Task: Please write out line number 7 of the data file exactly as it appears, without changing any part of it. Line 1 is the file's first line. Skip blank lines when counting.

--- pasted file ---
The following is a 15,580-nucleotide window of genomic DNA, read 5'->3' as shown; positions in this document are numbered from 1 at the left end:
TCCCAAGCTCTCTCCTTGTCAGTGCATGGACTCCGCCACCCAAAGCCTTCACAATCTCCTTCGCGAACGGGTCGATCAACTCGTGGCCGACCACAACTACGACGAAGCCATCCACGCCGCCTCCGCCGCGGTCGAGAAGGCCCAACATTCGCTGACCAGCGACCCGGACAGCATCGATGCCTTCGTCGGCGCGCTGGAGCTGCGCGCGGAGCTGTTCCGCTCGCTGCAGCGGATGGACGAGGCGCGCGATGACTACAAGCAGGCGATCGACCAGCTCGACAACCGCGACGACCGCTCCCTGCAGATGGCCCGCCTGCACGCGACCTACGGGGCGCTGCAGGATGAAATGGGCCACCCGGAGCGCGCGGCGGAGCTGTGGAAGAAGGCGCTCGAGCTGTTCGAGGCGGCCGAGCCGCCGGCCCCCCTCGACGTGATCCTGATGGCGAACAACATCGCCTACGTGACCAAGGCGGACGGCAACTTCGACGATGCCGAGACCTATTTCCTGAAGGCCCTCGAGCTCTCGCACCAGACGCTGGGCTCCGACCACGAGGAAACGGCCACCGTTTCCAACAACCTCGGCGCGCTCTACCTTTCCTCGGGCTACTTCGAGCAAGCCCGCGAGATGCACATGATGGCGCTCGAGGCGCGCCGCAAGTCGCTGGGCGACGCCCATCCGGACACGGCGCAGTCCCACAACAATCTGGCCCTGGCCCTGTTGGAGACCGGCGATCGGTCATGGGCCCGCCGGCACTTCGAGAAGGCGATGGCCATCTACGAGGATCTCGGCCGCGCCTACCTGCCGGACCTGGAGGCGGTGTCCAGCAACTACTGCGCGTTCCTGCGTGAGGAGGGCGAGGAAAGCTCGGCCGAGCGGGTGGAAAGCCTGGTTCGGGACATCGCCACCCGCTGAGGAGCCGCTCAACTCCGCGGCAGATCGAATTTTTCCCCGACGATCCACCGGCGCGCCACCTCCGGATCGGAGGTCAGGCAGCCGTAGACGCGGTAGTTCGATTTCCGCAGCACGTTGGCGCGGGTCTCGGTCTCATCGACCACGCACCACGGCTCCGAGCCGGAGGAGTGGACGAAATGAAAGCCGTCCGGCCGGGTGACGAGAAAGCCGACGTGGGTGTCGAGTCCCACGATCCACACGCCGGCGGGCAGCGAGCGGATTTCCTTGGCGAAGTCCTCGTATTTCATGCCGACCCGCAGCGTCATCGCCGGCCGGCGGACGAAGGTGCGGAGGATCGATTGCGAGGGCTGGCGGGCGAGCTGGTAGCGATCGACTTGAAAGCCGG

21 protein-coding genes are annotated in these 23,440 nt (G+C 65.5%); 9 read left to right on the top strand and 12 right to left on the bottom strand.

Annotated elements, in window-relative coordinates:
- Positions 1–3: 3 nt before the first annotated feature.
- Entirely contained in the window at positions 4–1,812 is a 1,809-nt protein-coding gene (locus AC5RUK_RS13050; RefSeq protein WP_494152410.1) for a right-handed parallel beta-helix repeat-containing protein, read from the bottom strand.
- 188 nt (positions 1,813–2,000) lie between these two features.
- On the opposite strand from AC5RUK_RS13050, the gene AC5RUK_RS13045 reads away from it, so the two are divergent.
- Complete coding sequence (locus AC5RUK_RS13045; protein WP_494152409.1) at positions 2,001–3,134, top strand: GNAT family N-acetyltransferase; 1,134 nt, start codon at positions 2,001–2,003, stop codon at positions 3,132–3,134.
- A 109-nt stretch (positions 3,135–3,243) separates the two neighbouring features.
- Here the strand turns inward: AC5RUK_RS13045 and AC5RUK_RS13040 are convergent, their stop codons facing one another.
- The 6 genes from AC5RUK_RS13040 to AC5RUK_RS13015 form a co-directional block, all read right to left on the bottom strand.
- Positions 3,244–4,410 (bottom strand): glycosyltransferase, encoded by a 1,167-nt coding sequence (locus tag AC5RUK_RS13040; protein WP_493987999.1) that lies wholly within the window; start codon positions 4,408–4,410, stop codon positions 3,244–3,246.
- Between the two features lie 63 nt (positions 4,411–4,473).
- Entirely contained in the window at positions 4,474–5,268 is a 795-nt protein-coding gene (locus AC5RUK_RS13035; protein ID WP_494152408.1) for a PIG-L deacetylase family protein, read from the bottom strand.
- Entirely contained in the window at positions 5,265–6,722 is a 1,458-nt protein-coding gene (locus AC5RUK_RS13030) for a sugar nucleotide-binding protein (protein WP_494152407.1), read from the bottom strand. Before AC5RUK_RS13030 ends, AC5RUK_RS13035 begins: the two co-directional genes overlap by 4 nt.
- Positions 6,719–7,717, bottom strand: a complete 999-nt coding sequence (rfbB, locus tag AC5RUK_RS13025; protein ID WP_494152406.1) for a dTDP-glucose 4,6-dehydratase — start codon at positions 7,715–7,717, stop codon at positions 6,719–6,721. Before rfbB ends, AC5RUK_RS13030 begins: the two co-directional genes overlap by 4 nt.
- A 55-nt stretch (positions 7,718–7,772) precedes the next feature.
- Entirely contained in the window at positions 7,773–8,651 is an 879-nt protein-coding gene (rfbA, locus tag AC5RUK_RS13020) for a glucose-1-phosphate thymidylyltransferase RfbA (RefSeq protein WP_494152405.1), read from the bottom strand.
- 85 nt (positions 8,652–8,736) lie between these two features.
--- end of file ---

- 188 nt (positions 1,813–2,000) lie between these two features.